Gone fishing at Ontario Parks

With over 250,000 lakes and countless rivers and creeks, Ontario is one of the world’s best places to fish. Ontario Parks’ staff across the province have lots to say about bass fishing. You can read what they think on this here. Ontario Parks also offers good trout fishing. We’ve listed a couple of choice places below. And the Ontario Parks downloadable guide to fishing in parks is available. There is also a new online fishing map tool from Ontario’s Ministry of Natural Resources which shows anglers how to find their next best fishing spot by searching via fish species, waterbody, GPS coordinates or distances from Ontario cities, check it out.

Algonquin Provincial Park
54 different species of fish have been recorded in Algonquin Provincial Park’s 1,500 lakes and 1,200 kilometres of streams. Some of the finest Brook Trout and Lake Trout fishing is found here due to this park’s deep, cold water lakes located in remote areas accessible only by canoe. On lakes along Highway 60 through the southern portion of Algonquin Provincial Park, special regulations are in effect to ensure no overfishing. Friends of Algonquin Park suggest anglers refer to Canoe Routes of Algonquin Park Map to find the best backcountry fishing spots.

Quetico Provincial Park
The many interconnecting lakes and waterways of Quetico Provincial Park were once water routes travelled by the Ojibwa and fur traders. Today, Quetico largely attracts experienced canoeists. A variety of fish are found in this park. During spring, Lake Trout are plentiful. In summer, Smallmouth Bass and walleye are common catches. The park is accessible at four points by canoe and two by car (Dawson Trail Campground and Lac la Croix Ranger Station). The best fishing is in the park’s interior where limited access and a high release practice has enabled this park to retain some of Ontario’s best fishing.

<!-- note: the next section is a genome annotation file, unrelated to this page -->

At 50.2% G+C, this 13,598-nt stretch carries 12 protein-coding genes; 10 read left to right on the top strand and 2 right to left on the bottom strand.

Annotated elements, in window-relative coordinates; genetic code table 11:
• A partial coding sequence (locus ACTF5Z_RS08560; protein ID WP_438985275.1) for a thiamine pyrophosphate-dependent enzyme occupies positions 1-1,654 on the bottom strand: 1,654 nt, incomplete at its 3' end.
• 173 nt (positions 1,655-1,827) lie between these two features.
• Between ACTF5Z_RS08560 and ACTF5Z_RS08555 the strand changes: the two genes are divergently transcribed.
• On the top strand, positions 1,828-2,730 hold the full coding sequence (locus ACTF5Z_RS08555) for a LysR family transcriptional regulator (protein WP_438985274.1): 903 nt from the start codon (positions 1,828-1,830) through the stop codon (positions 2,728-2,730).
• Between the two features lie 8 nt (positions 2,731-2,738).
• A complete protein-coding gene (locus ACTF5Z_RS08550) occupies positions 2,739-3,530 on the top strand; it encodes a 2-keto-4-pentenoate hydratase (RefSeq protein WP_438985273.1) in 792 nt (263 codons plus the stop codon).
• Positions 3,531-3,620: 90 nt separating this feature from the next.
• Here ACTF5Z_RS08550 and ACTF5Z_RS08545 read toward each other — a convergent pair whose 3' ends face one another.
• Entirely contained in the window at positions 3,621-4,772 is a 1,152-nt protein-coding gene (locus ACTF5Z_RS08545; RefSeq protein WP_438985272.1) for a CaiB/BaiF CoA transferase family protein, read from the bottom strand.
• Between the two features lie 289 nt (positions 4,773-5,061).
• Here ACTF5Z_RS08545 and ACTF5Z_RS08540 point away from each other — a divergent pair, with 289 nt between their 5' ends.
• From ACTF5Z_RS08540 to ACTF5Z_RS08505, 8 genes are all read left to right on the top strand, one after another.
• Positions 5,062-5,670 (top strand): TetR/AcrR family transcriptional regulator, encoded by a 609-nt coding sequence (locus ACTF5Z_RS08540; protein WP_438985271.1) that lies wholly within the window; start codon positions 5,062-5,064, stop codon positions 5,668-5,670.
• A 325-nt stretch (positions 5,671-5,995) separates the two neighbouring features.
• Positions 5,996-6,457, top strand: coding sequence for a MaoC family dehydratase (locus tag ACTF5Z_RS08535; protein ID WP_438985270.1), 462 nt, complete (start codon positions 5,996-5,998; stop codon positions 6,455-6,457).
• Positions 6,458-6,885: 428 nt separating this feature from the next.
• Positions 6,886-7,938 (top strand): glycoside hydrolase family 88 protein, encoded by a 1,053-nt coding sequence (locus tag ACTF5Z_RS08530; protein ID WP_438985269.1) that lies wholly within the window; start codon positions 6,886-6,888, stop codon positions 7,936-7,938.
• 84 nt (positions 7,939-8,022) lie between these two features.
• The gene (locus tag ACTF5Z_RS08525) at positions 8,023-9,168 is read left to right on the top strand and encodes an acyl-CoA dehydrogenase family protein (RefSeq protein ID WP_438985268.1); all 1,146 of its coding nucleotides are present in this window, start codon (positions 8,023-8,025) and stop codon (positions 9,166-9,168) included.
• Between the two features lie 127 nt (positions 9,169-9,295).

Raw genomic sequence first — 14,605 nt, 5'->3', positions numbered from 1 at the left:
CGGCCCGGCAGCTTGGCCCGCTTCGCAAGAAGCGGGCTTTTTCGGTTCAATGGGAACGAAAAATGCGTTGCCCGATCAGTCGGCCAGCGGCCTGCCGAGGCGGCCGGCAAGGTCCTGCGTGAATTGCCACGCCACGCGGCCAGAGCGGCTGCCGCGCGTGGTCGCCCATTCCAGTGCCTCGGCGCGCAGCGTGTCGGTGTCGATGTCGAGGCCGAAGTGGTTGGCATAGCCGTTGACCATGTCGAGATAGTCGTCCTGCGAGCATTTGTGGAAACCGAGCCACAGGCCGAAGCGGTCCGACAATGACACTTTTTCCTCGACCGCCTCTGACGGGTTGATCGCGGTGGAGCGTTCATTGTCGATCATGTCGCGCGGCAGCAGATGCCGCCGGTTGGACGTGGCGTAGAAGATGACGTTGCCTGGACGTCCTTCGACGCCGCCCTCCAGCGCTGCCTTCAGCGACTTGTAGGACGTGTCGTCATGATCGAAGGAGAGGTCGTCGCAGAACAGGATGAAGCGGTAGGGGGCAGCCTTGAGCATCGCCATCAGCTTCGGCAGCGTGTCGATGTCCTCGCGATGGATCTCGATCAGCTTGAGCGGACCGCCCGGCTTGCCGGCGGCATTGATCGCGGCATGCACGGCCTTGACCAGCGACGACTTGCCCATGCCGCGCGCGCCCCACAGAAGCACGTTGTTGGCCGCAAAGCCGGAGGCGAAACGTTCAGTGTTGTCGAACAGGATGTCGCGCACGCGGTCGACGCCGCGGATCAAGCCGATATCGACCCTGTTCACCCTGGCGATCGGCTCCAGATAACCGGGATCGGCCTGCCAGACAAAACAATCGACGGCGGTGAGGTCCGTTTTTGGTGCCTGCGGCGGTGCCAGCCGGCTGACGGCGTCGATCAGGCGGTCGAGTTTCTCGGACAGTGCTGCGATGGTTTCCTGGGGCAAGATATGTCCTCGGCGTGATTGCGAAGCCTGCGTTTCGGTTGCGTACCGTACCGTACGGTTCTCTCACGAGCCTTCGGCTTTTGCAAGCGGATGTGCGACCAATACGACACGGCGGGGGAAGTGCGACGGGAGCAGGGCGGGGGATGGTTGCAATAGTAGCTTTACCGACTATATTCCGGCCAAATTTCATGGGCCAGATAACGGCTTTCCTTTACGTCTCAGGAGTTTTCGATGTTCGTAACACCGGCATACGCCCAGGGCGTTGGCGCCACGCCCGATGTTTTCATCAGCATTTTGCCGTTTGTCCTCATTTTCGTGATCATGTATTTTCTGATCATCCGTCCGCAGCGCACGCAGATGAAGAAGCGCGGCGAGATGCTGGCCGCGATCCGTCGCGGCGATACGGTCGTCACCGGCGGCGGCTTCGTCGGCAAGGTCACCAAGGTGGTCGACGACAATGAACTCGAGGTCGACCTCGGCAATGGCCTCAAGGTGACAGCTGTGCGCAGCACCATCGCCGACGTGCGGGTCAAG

Wabakimi Provincial Park
Wabakimi Provincial Park is the second largest park in Ontario’s provincial park system (after Polar Bear Provincial Park, near Hudson Bay). The Canadian, a VIA Rail passenger train carries canoes up to 18 feet long and makes mile post stops in Wabakimi Provincial Park. The train also stops in Armstrong near the park. The town has outfitters who provide fly-in services, outpost cabin and lodge accommodation and complete canoe-outfitting. Wabakimi fish species include walleye, Northern Pike, Lake Trout, perch and whitefish.

The Park Locator, a valuable search tool found at OntarioParks.com will help you locate other provincial parks that offer fishing opportunities. More Ontario outfitters are found at Paddling Ontario, an alliance of adventure outfitters.